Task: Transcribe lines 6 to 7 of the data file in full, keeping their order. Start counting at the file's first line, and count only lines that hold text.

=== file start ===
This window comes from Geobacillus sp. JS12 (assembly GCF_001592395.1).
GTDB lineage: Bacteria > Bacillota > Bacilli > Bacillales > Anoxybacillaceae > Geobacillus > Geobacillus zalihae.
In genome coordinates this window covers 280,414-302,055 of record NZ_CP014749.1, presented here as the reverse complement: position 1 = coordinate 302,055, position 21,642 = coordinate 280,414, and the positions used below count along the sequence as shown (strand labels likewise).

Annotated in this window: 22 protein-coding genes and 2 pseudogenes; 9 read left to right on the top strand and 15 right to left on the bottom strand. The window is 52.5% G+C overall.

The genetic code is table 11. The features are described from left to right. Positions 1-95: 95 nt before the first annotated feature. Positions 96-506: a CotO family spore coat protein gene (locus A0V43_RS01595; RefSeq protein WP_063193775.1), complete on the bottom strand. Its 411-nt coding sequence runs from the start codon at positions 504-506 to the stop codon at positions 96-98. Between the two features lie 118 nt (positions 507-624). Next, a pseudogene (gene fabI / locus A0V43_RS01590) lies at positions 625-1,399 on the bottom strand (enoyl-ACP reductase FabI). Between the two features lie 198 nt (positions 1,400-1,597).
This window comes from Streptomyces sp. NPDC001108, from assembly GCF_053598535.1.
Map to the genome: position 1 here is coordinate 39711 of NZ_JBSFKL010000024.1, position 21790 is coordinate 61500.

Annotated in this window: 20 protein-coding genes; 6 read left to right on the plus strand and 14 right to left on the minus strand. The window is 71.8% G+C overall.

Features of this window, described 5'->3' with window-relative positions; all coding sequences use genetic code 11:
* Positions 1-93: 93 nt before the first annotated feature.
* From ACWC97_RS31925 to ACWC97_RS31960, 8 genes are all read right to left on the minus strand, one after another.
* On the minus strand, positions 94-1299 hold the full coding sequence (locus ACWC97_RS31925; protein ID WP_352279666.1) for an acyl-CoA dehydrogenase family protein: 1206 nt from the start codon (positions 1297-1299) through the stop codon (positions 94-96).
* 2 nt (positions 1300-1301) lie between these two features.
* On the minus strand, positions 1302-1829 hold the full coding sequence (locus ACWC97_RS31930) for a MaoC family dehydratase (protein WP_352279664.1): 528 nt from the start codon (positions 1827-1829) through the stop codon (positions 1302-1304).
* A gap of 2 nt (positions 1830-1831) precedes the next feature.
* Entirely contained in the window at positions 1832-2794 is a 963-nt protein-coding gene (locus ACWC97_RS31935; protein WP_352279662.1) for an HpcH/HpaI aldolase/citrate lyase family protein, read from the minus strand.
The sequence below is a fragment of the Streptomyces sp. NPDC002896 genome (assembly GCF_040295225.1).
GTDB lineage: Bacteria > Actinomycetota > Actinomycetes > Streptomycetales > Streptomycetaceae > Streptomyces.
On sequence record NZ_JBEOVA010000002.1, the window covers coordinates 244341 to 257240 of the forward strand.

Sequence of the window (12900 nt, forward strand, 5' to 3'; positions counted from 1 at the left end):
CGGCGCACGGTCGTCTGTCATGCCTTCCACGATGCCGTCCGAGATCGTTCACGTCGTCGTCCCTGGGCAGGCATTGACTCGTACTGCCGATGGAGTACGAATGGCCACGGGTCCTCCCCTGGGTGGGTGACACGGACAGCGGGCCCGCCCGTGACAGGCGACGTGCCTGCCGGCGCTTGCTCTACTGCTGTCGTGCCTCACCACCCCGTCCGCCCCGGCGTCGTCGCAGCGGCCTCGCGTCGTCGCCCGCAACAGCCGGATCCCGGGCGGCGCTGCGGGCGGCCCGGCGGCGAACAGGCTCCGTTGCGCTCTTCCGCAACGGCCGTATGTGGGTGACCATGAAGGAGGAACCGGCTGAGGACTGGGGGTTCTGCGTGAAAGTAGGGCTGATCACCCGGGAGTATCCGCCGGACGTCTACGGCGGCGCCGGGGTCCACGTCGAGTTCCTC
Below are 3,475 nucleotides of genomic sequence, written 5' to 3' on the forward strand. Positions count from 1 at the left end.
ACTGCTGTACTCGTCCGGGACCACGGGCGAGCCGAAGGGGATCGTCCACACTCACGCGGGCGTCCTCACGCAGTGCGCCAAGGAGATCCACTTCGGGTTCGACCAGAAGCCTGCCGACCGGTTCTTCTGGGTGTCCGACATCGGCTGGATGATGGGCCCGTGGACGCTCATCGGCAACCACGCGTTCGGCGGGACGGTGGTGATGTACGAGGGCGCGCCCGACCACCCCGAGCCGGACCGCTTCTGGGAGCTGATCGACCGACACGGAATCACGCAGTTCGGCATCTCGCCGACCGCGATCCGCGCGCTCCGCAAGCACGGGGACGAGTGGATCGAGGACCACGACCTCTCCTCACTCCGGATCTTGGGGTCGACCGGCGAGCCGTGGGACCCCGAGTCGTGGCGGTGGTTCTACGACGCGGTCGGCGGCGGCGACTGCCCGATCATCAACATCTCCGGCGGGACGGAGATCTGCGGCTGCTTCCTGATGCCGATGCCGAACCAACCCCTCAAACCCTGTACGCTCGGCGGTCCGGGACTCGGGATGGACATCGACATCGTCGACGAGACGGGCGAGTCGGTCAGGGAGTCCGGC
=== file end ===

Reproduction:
This window comes from Streptomyces sp. NPDC001108, from assembly GCF_053598535.1.
Map to the genome: position 1 here is coordinate 39711 of NZ_JBSFKL010000024.1, position 21790 is coordinate 61500.